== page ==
Phil Jackson: Carmelo Anthony can play Jordan-Kobe role, but holds ball too long
Is this a compliment?
In his interview on CBS Sports Network's We Need To Talk on Tuesday, Phil Jackson did more than issue a non-apology about calling LeBron James' business associates a "posse" and discuss marijuana in light of Golden State Warriors coach Steve Kerr saying he used it last season in an attempt to treat his back pain. Jackson also talked about his New York Knicks.
Apart from stealing a page from Kevin Durant's book by calling Kristaps Porzingis a "unicorn," the most notable part was when Jackson offered his thoughts on Carmelo Anthony and how he fits in the triangle offense.
"He can play that role that Michael Jordan and Kobe Bryant played," Jackson said. "That's a perfect spot for him, to be in that isolated position on the weak side. Because it's an overload offense and there's a weak-side man that always has an advantage if the ball is swung.
"Carmelo, a lot of times, wants to hold the ball longer than -- we have a rule, if you hold a pass two seconds, you benefit the defense. So he has a little bit of a tendency to hold the ball for three, four, five seconds, then everybody comes to a stop. That is one of the things we work with. But he has adjusted to it, he knows what it can do and he's willing to see its success."
Tracy Wolfson then brought up the fact that Anthony attracts a lot of criticism, asking Jackson if he thinks the star forward is misunderstood.
"Carmelo's genuinely a solid person, a citizen, I think," Jackson said. "He has good intentions. I think some of the things that come along with him, I always say I can go back to [Syracuse coach Jim] Boeheim and say that was the zone that he played in college. But that's just a joke I have with him. The aspect of learning in the NBA and developing habits become entrenched, and sometimes you have to break those habits to change your manner of playing, and I think that's one of the things he's had to do with this new group of guys. It's a little bit different. He doesn't have sole possession of the offense. There are other people that are involved in the offense, and he embraces that. But then you still have habits you have to break, and I think that's one of the things. Defensively, we've talked to him a lot about movement and that aspect of -- we're now into high-performance things, where we have cameras that can legislate or watch movement on the court all the time -- each have, you can go back and check that. We're trying to get him to get more active as a defensive player. That's one of the things that I think is noticeable, that he has changed. And we're liking that."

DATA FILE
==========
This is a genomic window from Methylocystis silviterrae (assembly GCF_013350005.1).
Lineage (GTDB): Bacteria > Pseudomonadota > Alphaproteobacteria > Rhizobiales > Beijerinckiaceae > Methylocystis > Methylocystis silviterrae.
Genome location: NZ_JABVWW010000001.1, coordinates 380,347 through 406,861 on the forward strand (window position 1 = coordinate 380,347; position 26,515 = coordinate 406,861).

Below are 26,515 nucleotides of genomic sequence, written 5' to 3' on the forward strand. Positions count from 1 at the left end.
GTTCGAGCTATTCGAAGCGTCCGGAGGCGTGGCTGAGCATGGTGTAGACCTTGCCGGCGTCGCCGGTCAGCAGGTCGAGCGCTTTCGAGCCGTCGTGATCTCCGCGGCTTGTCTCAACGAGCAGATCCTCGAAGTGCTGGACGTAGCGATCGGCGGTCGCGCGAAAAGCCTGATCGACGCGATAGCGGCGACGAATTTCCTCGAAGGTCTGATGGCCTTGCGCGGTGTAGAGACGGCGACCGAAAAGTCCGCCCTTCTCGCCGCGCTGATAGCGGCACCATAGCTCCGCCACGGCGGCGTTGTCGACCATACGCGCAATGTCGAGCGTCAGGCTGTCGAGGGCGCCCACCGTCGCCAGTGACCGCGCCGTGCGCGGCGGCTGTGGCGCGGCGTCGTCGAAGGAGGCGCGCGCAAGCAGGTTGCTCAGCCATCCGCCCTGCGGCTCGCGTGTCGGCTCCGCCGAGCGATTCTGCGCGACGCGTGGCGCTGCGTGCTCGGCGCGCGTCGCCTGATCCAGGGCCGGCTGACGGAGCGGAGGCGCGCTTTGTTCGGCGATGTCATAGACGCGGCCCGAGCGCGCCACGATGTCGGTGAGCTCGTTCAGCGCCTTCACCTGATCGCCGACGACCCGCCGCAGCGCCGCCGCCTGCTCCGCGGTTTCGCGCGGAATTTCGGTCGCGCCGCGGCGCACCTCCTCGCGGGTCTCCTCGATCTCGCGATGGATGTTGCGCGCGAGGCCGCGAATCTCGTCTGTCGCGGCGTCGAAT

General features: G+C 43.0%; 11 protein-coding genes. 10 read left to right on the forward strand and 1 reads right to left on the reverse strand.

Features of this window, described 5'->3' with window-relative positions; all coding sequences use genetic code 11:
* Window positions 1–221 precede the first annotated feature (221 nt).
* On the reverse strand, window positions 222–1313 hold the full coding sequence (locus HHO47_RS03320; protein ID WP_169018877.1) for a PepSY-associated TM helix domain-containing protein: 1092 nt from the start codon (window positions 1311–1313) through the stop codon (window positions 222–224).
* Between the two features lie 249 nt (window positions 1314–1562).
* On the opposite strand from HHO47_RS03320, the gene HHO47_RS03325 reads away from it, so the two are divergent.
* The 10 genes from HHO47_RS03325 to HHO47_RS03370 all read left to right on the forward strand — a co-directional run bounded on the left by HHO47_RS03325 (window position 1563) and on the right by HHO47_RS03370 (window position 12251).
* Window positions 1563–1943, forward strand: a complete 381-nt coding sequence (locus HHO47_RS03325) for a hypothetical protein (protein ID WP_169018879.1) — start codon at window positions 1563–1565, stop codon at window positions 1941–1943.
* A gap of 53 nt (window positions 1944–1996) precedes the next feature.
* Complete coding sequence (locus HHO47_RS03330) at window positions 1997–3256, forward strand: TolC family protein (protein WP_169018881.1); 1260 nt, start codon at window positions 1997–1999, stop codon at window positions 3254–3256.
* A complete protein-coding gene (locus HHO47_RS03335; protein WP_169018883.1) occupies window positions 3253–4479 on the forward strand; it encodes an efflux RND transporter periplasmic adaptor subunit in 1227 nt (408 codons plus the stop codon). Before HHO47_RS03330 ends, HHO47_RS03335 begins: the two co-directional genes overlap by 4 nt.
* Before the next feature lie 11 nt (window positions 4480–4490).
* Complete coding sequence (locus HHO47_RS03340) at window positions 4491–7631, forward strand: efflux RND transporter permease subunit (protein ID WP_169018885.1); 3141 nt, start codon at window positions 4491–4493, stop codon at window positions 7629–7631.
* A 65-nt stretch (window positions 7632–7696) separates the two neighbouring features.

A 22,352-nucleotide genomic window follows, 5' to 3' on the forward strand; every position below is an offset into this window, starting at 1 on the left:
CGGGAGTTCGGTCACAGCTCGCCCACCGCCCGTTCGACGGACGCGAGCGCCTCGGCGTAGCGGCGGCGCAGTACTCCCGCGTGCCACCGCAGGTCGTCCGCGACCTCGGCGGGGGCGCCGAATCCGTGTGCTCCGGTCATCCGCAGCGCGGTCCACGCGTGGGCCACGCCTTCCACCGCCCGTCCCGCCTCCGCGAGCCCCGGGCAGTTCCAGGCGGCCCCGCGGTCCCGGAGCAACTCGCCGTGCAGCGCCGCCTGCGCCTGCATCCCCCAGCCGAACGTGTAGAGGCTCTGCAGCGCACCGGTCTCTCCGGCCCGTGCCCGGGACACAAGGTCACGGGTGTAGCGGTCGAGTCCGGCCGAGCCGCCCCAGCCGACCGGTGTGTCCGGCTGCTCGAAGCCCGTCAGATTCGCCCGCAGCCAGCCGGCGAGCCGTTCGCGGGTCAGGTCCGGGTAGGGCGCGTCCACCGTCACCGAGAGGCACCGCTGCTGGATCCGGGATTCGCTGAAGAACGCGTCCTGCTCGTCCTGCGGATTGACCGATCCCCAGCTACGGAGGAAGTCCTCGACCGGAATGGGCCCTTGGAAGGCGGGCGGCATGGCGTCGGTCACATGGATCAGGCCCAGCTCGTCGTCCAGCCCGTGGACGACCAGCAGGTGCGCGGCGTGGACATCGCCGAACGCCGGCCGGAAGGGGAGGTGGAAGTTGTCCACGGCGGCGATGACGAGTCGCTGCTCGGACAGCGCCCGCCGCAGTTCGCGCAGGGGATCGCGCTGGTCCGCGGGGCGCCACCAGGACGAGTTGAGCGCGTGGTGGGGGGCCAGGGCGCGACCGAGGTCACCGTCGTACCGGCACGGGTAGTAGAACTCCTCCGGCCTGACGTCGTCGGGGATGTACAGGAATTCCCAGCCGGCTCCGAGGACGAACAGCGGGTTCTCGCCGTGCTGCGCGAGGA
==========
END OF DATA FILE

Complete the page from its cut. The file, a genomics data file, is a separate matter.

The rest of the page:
We've heard this stuff before from Jackson, and that's precisely why it's interesting. In an HBO interview all the way back in 2012, Jackson said that Anthony "has to be a better passer" and "the ball can't stop every time it hits his hands." After becoming the president of the Knicks in March 2014 and re-signing Anthony that summer, Jackson again said "the ball has to continually move" when discussing how Anthony can get better.
If this sounds bad, it's because, to a large extent, Anthony is who he is. He's always been much more comfortable with the ball in his hands than without it, and he likes to size up the defense, take a few dribbles and attack guys one-on-one. Jackson is totally correct that these are his habits, but it's hard to get one of the best isolation scorers on the planet to approach offense differently.
The good news: It's not like Jackson never butted heads with Jordan or Bryant on this very same issue. The stars want their offensive freedom, and Jackson wants discipline within the confines of the triangle. The partnership worked best when they found some sort of balance, and that's all that New York can hope for.
Also, thanks to those SportVU cameras Jackson was talking about, we have access to some data on this, which shows that Anthony has indeed cut down on his dribbling somewhat since Jackson showed up.
|Average seconds per touch||Average dribbles per touch|
For reference, Bryant held the ball for an average of 3.35 seconds with 2.19 dribbles per touch during his farewell tour last season, and Klay Thompson is holding the ball for an average of 1.85 seconds with 1.19 dribbles per touch this year. All of these stats are courtesy of NBA.com.
The UCLA product and southern California native has previously indicated his desire to play...
Wall threw down a similarly impressive dunk earlier in the series
LeBron played just under 44 minutes per game in the first round against the Pacers
Markelle Fultz is No. 1, followed by Kansas' Josh Jackson and there are some new names in the...
Leslie Alexander made his way onto the floor to complain about a call
The series shifts back to Washington for a pivotal Game 5